• Do a boredom check. Once I've broken my novel into scenes and chapters (and cut and reworked the plot if the book was too long), it's time for the final and most important plot test: the boredom check. What I do here is I think through my plot, imagining the story in my head as thought it were a movie. There's no sound, no dialogue, I just go through the story scene by scene in my head, testing the story's flow. All the while, I'm on the look out for slow spots. Does the action lag anywhere? Are there any sections I can't visualize or scenes I skip over? If so, I go back to those points and figure out why. See, when you cruise through your plot like this, you're seeing your story with your reader mind and not your writer mind. Your writer mind might consider a scene necessary for plot reasons, but if your reader mind is bored you'll skip right over it and move on to the good stuff. This is BAD. I don't want my readers to be bored by or skip over anything I write. Plus, I don't want to waste my time writing boring crap, no matter how nicely it fits into the plot. This is all part of "be excited about everything you write." If a scene is boring, I rip it out and redo it. Ripping up a finished plot can feel really scary, but just remember: there's always more than one way to solve any problem, and a boring scene can always be replaced by an interesting one, usually by raising the stakes or upping the tension. This step may seem unnecessary, especially since you've been over your plot 10000 times by now, but take thirty minutes and do it anyway. A boredom check is your final defense against having to rewrite stupid scenes later. If you take the time and make sure every scene is golden right from the start, you'll save yourself wasted work and heartache later.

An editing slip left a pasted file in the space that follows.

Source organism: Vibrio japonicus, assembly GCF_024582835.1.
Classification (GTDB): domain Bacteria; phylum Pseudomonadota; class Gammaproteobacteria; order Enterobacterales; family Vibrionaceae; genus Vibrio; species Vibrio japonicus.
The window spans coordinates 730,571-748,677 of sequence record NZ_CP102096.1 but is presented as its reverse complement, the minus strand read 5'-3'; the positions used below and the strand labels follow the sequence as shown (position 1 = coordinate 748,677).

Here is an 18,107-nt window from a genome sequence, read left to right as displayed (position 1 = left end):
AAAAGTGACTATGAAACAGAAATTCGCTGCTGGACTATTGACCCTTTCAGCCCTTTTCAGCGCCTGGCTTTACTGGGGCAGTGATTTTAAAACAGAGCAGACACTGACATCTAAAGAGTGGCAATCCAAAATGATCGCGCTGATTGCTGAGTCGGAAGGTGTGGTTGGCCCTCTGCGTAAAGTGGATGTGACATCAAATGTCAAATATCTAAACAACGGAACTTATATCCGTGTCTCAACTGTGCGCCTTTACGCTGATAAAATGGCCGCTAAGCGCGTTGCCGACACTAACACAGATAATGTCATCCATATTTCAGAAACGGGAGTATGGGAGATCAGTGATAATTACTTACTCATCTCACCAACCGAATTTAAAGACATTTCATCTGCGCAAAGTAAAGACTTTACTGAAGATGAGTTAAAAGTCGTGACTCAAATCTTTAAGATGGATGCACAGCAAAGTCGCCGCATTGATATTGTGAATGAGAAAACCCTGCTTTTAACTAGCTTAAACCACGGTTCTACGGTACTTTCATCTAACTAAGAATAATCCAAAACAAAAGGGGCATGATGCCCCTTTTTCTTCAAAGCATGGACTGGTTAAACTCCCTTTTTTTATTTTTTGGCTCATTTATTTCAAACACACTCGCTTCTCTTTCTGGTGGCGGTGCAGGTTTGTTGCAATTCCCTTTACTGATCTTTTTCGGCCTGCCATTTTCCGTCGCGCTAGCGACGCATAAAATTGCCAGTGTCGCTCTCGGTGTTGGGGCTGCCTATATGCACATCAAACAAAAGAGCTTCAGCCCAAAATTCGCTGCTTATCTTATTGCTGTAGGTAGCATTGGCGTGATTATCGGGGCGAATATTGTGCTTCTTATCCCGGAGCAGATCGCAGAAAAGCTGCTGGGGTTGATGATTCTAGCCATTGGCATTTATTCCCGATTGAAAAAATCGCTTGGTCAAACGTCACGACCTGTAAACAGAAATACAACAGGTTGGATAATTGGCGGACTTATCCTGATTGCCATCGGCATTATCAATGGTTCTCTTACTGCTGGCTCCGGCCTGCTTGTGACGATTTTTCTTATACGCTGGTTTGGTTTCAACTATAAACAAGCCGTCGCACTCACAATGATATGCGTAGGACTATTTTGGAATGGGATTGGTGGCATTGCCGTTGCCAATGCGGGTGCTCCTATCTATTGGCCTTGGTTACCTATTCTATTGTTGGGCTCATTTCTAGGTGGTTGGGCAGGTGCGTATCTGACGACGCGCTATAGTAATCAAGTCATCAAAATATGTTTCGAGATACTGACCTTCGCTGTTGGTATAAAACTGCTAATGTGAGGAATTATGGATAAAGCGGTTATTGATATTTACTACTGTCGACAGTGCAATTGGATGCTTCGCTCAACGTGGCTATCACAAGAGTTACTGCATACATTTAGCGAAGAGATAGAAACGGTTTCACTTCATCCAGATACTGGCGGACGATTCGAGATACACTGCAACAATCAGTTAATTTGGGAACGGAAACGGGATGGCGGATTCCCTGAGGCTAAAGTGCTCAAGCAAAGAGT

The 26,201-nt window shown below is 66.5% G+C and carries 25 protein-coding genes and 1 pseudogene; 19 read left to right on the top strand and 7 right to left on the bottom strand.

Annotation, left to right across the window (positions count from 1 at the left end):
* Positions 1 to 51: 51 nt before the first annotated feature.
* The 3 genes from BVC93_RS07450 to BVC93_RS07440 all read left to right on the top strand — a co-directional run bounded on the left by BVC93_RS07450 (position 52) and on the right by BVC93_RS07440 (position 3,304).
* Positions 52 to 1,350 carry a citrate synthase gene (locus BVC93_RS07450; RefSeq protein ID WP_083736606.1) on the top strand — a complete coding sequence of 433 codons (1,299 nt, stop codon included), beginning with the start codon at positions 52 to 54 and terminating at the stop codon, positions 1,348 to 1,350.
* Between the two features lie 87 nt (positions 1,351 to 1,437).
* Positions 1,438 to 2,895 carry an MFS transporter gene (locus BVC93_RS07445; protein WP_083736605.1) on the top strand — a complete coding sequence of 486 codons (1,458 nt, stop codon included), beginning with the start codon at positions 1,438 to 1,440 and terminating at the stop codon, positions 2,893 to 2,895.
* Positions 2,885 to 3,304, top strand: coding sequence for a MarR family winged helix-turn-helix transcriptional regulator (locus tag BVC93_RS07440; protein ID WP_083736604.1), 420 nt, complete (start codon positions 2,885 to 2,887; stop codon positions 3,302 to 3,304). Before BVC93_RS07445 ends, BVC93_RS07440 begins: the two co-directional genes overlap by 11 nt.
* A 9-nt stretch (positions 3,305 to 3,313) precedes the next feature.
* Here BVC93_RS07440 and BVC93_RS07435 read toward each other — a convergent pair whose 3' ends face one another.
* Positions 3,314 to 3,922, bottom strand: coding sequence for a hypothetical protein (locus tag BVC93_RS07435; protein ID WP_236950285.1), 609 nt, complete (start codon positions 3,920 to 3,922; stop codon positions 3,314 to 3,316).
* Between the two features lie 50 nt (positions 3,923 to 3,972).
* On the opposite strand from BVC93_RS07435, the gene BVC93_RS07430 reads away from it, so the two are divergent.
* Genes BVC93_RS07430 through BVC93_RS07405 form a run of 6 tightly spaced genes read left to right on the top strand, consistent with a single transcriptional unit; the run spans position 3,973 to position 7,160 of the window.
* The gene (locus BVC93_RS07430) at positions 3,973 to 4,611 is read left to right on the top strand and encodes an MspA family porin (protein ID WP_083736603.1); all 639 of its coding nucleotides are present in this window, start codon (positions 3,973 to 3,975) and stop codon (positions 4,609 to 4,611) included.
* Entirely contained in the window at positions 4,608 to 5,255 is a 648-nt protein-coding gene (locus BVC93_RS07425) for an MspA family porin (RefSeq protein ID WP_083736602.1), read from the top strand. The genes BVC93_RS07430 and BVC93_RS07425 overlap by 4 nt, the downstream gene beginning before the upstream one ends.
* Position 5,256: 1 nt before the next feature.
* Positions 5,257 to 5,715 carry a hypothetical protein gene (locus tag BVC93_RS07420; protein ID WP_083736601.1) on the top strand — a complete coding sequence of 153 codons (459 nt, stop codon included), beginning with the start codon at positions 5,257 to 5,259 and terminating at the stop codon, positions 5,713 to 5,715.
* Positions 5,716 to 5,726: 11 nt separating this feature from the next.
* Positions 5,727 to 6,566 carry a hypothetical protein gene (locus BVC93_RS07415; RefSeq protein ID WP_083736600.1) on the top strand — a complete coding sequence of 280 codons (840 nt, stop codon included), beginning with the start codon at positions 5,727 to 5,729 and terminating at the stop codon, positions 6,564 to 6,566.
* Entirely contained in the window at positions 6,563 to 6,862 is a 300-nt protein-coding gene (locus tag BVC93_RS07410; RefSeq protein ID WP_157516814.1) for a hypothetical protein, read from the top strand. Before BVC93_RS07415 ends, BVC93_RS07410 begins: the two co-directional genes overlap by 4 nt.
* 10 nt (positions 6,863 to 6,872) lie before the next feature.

Indeed, I am doing something sort of like the boredom check right now, though I'm calling it, alternately, debugging or the gut/sanity/structural check. Functionally, it's somewhat different, because this is taking a step back and looking at the entire plot schematic instead of going through it as a reader.

How I'm proceeding: first thing was a plot diagram. Since UM involves traveling through Europe, I did a modified geographic map, ish, by which I mean I laid out events in geographic space but it was definitely not to scale and the connections were arrows saying what caused the characters to have to progress from one place to another. At each bubble (location), spikes coming out of it told what happened.

On my first day of sanity check, I noticed that the first half of the story is much more modular/structured/event-heavy than the second half, which is not the goal since the second half is where the bulk of the character development takes place. Diagrams = very useful. As I continue, maps and such help. Post-its with short scene descriptions to mix around...especially useful when you have two parallel storylines and scenes that could go with either.

We'll see how the work progresses. I see a trend of greater and greater pre-writing/preparation in successive works, and I hope--though it's obviously too soon to tell--that this results in better stories, by which I mean stories with structural integrity (i.e. not idiot plots).

Last and most: Holly Lisle has tons of fantastic resources on her site for writers. How to Finish a Novel and Notecarding: Plotting Under Pressure are my favorites. I can see myself paying for her big writing courses when I have disposable income generated through my own work.

Happy plotting and have a good weekend.